The depth here refers to the relationship between Operative Action (or systems) and Resulting Actions (or their interactions), defined by Jesse Schell in his book and depending on the scale - macro or micro.
Many independent games take advantage of this depth by exploiting at best a very reduced set of mechanics.
// THE DIFFICULTY
Difficulty is equated with mathematical balancing, the current psychology of the player, as well as the choice of designers to give or not to give the necessary tools to pass an obstacle.
By current psychology, I rely on the fact that the player's impression of the difficulty of the game does not always take into account the mathematical reality.
Learning is an important parameter, depending on its speed/ease, it will induce a different involvement. The famous phrase "easy to learn, hard to master" evokes the principle of learning, it takes little involvement to learn, but a lot to become better - and thus improve our knowledge of the game.
Progression is the frequency with which the player is asked to increase his knowledge of the game, whether by increasing his mastery of existing mechanics, by teaching him new ones, or by combining them, etc... everything that includes increasing his understanding of mechanics.
Iteration is the frequency with which the player is asked to use a mechanic, whether by objectives, or the essence of the game itself.
The Progression / Iteration ratio will be different depending on the mechanics and the type of game.
Temporality is an important factor in the game. It can be distinguished in two different parts, the projection and the absolute value.
The temporal projection will be the time that the player considers necessary for his game session. For example, when I play League Of Legend, I know that a game will last on average 30min, but to have a satisfactory game session I need 4 games, that is 2h. On the other hand, a game of candy crush will last 3 min and with my 5 lives that make a 15min game session, perfect for my subway ride. This induces the implication that the player estimates necessary to have a satisfying game session.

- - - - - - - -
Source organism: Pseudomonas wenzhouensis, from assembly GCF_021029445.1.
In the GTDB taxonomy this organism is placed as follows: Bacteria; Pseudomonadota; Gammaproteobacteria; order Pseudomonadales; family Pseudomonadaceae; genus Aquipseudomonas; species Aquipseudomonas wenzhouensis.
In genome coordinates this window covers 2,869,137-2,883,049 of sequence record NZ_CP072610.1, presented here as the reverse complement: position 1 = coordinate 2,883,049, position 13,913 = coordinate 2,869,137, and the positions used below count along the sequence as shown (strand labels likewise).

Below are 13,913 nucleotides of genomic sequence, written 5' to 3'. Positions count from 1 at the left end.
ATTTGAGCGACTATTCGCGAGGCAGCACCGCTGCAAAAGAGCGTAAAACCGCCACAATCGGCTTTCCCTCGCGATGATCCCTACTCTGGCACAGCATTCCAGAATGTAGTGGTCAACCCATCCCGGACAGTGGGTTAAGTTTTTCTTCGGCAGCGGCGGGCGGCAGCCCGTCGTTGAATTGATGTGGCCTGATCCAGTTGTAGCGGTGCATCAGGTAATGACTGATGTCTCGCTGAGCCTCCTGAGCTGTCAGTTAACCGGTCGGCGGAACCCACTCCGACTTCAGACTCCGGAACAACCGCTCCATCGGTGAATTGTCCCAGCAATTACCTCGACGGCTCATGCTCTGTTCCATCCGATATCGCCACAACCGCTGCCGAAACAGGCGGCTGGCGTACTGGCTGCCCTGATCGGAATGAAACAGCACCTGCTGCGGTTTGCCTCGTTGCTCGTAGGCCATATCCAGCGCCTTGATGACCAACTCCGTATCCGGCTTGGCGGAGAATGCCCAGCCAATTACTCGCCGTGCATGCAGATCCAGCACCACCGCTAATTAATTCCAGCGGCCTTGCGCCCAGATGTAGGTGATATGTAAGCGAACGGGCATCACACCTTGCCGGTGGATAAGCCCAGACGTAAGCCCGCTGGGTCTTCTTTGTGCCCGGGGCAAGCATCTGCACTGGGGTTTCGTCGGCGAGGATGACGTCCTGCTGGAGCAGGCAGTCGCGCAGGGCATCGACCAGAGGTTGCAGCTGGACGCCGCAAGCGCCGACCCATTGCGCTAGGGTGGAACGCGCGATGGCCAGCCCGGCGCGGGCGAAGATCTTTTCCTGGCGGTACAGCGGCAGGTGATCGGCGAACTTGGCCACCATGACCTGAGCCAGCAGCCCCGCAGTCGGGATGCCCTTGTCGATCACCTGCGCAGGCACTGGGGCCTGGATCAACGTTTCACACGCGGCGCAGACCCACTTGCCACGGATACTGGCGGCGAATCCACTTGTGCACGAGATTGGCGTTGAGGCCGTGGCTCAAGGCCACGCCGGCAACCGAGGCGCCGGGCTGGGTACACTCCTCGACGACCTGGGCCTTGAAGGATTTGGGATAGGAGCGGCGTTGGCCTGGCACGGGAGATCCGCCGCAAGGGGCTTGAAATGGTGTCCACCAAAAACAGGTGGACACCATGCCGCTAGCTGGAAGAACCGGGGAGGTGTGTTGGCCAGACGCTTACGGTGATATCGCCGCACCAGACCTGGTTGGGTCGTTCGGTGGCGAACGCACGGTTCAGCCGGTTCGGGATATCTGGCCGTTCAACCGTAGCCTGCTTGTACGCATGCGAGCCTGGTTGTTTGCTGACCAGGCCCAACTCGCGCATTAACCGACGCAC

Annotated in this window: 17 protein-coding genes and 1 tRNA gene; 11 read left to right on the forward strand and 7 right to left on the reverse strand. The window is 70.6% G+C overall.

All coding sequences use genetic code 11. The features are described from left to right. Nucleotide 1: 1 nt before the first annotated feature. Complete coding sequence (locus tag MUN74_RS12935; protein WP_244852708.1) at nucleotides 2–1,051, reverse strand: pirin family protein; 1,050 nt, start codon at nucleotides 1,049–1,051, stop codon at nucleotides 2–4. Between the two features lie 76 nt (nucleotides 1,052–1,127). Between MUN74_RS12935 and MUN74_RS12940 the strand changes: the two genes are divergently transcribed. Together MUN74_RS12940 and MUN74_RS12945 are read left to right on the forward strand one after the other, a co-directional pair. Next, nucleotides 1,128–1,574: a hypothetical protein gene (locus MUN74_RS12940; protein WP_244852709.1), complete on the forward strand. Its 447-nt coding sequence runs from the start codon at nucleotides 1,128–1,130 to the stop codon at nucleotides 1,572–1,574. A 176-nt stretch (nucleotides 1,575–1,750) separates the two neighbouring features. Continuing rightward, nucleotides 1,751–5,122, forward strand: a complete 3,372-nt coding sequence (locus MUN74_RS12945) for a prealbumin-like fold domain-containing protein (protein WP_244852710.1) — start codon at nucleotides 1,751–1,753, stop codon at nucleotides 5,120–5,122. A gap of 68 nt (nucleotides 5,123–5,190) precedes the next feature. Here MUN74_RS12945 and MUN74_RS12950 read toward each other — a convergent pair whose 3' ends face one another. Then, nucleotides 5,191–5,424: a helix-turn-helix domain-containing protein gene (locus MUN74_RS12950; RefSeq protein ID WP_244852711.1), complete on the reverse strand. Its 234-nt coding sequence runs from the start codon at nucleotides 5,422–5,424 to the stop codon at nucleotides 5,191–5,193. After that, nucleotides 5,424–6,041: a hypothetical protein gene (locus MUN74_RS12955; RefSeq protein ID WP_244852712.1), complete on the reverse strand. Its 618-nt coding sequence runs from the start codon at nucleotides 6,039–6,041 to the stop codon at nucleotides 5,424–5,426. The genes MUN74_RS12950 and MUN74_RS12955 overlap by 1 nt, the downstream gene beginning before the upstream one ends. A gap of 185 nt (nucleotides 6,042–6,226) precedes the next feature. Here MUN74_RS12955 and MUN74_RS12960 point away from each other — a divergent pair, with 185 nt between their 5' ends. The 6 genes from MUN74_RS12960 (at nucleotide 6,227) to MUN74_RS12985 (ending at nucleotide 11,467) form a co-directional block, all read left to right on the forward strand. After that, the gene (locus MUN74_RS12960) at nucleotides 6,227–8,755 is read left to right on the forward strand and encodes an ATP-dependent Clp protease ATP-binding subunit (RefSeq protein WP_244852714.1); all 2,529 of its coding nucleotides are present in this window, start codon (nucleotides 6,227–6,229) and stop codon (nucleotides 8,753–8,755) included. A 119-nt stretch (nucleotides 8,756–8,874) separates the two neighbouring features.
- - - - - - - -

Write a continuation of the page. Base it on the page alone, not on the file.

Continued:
The absolute value is the real-time needed for a game session, it will allow a greater laxity to the time projection. Some games have imposed times, like multiplayer games, solo games are more permissive.
// THE OBJECTIVES
Objectives are also important factors of involvement. It can be a quest, a personal objective, an achievement, ect..
The variability represents the intrinsic parameters of the objective, such as level of difficulty, duration, number of steps, which competence is sought, etc... The more they are varied, the more they will make the player work on different skills, which increases the necessary involvement but can also influence the motivation of a player.
The number of objectives will have a direct relation to the motivation of the player. Indeed, depending on your player profile, the display of objectives will create different feelings.